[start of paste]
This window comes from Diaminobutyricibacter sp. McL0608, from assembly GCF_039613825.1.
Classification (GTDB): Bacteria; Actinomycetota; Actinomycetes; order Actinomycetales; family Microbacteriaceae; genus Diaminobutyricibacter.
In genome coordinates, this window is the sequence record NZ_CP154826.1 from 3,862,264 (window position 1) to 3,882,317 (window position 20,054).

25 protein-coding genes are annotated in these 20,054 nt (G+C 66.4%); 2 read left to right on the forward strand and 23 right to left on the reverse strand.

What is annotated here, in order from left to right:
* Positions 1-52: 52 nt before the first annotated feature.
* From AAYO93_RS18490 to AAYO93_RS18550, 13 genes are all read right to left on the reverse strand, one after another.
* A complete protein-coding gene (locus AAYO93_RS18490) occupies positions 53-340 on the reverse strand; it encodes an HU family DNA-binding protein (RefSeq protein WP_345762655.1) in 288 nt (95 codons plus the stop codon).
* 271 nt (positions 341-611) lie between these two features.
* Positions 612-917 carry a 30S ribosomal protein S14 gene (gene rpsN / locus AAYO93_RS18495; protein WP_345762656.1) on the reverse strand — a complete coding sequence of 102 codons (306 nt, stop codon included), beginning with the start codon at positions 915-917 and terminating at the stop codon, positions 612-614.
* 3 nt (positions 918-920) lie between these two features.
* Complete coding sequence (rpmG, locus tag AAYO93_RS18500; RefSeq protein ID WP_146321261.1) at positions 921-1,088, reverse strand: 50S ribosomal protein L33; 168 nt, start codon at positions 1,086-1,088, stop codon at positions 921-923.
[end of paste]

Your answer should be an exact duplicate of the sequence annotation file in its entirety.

This window comes from Diaminobutyricibacter sp. McL0608, from assembly GCF_039613825.1.
Classification (GTDB): Bacteria; Actinomycetota; Actinomycetes; order Actinomycetales; family Microbacteriaceae; genus Diaminobutyricibacter.
In genome coordinates, this window is the sequence record NZ_CP154826.1 from 3,862,264 (window position 1) to 3,882,317 (window position 20,054).

25 protein-coding genes are annotated in these 20,054 nt (G+C 66.4%); 2 read left to right on the forward strand and 23 right to left on the reverse strand.

What is annotated here, in order from left to right:
* Positions 1-52: 52 nt before the first annotated feature.
* From AAYO93_RS18490 to AAYO93_RS18550, 13 genes are all read right to left on the reverse strand, one after another.
* A complete protein-coding gene (locus AAYO93_RS18490) occupies positions 53-340 on the reverse strand; it encodes an HU family DNA-binding protein (RefSeq protein WP_345762655.1) in 288 nt (95 codons plus the stop codon).
* 271 nt (positions 341-611) lie between these two features.
* Positions 612-917 carry a 30S ribosomal protein S14 gene (gene rpsN / locus AAYO93_RS18495; protein WP_345762656.1) on the reverse strand — a complete coding sequence of 102 codons (306 nt, stop codon included), beginning with the start codon at positions 915-917 and terminating at the stop codon, positions 612-614.
* 3 nt (positions 918-920) lie between these two features.
* Complete coding sequence (rpmG, locus tag AAYO93_RS18500; RefSeq protein ID WP_146321261.1) at positions 921-1,088, reverse strand: 50S ribosomal protein L33; 168 nt, start codon at positions 1,086-1,088, stop codon at positions 921-923.